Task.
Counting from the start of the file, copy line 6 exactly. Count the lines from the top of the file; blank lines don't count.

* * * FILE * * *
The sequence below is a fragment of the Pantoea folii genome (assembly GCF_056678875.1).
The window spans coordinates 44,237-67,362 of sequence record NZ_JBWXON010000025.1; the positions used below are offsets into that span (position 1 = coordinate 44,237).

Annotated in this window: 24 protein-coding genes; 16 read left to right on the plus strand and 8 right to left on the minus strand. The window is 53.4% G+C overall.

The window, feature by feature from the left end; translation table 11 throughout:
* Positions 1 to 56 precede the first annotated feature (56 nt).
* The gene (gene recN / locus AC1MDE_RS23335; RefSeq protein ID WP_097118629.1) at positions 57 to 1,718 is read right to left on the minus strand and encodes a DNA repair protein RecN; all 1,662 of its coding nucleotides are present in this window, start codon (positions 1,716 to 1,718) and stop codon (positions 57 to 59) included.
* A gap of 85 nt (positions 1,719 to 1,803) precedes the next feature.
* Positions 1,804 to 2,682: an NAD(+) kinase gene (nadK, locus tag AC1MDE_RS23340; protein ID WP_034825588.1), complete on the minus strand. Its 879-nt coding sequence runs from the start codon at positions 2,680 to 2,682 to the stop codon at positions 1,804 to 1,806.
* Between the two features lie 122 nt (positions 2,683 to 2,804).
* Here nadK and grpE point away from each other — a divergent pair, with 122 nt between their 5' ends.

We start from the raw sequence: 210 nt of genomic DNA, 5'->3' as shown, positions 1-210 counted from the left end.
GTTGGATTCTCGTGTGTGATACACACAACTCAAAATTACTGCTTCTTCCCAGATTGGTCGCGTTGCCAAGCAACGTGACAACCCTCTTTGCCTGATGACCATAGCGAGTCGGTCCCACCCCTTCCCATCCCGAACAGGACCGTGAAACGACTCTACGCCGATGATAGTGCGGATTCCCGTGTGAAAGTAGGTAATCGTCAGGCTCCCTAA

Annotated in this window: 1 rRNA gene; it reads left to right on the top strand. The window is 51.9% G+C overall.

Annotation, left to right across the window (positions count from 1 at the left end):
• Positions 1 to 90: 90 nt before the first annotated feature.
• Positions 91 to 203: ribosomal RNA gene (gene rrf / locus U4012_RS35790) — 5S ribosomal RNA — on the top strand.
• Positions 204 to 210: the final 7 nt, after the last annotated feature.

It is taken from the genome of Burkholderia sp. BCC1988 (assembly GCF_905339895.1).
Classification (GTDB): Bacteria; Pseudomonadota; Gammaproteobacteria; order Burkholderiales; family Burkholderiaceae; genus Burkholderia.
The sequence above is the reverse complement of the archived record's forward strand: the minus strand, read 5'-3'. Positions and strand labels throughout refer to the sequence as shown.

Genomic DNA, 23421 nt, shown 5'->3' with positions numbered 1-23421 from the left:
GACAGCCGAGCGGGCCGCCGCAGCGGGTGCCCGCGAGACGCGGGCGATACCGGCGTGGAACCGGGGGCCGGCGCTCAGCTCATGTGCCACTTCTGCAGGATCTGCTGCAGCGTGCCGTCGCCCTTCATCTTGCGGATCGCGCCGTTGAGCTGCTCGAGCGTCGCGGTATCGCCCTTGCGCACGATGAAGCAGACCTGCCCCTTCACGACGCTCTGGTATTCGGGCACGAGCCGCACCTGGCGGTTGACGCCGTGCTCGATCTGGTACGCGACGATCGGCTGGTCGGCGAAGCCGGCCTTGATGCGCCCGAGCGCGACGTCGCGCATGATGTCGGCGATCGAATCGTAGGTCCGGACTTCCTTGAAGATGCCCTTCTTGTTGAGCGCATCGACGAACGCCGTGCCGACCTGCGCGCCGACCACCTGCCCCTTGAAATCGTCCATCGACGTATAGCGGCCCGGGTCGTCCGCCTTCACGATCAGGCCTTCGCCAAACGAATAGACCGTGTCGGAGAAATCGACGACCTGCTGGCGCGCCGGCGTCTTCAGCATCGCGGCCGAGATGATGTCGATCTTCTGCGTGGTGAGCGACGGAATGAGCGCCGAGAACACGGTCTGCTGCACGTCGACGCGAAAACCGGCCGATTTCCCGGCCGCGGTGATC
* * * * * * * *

* The gene (gene recN / locus AC1MDE_RS23335; RefSeq protein ID WP_097118629.1) at positions 57 to 1,718 is read right to left on the minus strand and encodes a DNA repair protein RecN; all 1,662 of its coding nucleotides are present in this window, start codon (positions 1,716 to 1,718) and stop codon (positions 57 to 59) included.